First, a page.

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Man looking for snacks in the refrigerator late night.

You walk into the kitchen to look for a snack. How about a salty treat… what about crackers? Oooo, chips! Hold up. Maybe this leftover slice of cheesecake.

Maybe you should just opt for a banana on second thought. A banana is a healthier choice after all.

With the human body, everything is connected. So maybe it’s not a huge surprise that your diet can affect your ears. If you eat a high sodium diet, for example, it can elevate your blood pressure and that can escalate your tinnitus symptoms. Research is adding weight to this notion, suggesting that your diet could have a strong impact on the development of tinnitus.

Your diet and tinnitus

Research published in Ear and Hearing, the official publication of the American Auditory Society, sampled all kinds of people and looked closely at their diets. Your danger of specific inner ear disorders, including tinnitus, increases or diminishes based on what you eat. And, based on the research, a lack of vitamin B12, particularly, could increase your potential for getting tinnitus.

Vitamin B12 wasn’t the only nutrient that was linked to tinnitus symptoms. Your chance of developing tinnitus also increases if your diet is too high in fat, calcium, and iron.

And there’s more. The researchers also observed that dietary patterns may also trigger tinnitus symptoms. For instance, your risk of developing tinnitus will be decreased by a diet high in protein. Needless to say, low-fat diets that were high in fruits, vegetables, and meats also seemed fairly good for your ears.

So should you make a change to your diet?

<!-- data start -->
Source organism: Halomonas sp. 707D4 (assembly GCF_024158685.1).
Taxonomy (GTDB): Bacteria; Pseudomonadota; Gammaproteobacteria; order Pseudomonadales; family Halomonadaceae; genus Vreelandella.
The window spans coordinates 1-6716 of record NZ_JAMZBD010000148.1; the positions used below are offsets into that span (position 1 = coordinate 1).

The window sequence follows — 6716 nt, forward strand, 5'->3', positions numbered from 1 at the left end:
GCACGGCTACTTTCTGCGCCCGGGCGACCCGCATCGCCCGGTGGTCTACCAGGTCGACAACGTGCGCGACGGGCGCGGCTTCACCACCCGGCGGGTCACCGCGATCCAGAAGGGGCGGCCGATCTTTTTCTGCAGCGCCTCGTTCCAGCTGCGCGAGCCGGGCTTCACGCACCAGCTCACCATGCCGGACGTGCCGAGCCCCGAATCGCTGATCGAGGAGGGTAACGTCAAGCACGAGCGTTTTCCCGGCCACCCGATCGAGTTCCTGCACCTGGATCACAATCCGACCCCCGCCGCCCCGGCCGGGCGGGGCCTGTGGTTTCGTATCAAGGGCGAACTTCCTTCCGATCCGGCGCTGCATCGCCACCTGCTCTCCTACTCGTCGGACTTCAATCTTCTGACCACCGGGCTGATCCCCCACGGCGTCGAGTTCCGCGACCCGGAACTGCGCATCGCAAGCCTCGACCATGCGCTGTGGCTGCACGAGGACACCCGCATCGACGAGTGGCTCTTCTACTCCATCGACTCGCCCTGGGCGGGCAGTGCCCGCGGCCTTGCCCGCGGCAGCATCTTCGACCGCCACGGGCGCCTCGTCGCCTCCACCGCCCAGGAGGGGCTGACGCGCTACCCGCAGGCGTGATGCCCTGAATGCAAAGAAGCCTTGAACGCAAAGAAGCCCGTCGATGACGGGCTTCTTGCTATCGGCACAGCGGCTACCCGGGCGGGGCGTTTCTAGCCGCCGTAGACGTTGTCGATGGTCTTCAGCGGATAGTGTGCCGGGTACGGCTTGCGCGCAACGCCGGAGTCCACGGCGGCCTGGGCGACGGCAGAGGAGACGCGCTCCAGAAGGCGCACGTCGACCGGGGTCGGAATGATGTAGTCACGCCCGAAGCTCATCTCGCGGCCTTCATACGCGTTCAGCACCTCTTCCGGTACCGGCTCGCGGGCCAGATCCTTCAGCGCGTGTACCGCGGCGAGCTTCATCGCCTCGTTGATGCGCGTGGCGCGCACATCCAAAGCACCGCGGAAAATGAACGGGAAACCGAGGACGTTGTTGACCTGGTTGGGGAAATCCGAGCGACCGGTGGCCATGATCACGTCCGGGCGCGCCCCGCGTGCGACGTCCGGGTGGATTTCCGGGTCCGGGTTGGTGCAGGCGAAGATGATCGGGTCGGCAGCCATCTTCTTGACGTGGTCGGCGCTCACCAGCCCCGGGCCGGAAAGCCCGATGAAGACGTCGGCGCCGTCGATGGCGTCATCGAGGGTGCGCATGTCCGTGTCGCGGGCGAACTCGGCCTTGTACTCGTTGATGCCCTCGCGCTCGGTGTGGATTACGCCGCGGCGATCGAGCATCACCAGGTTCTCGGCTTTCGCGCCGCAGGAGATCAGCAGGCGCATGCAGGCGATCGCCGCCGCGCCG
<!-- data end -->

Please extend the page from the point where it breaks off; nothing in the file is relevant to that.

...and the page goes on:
You would have to have a seriously deficient diet in order for that to be the cause, so changing your diet alone likely won’t have a substantial impact. Your hearing is far more likely to be affected by other things, like exposure to loud noise. But your overall health depends on a healthy diet.

This research has discovered some practical and meaningful insights:

  • Safeguarding your ears takes many strategies: According to this research, eating a good diet can help reduce your vulnerability to tinnitus and other inner ear ailments. That doesn’t mean you’re not still at risk. It just gives you better odds of preventing ear conditions. So if you want to decrease the chance of tinnitus even more, you’ll have to take a comprehensive approach to protect your hearing. This may mean wearing earmuffs or earplugs to ensure noise levels stay safe.
  • Quantities vary: Certainly, if you want to keep your hearing healthy you need a certain amount of B12 in your diet. Going below that could increase your vulnerability to tinnitus. But your ears won’t necessarily be healthy just because you get enough B12. Getting too little or too much of these nutrients could be damaging to your hearing, so always speak to your doctor about any supplements you consume.
  • Nutrients are important: Your diet will have an impact on the health of your hearing. It certainly seems as if an overall healthy diet will be good for your ears. So it isn’t difficult to see how problems like tinnitus can be a result of poor nutrition. And with people who are lacking the vital vitamins, minerals, and nutrients they need, this is especially true.
  • Get your hearing tested professionally: Come in and get your hearing evaluated if you’re experiencing hearing loss or tinnitus. We can help you figure out what type and level of hearing loss you’re dealing with and how to best manage it.

Research is one thing, actual life is another

And, finally, it’s important to note that, while this research is impressive and fascinating, it’s not the final word on the topic. More research must be conducted on this subject to validate these results, or to refine them, or dispute them. How much of this connection is causal and how much is correlational is still something that needs to be identified, for example.

So we’re not suggesting that tinnitus can be eliminated by a B12 shot alone. Keeping that ringing in your ears from appearing from the start will probably mean taking a multi-faceted approach. One of those facets can certainly be diet. But it’s crucial that you don’t forget about tried and tested techniques, and that you pay attention to protecting your ear health as much as possible.

We can help, so if you’re experiencing hearing problems, call us.

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The site information is for educational and informational purposes only and does not constitute medical advice. To receive personalized advice or treatment, schedule an appointment.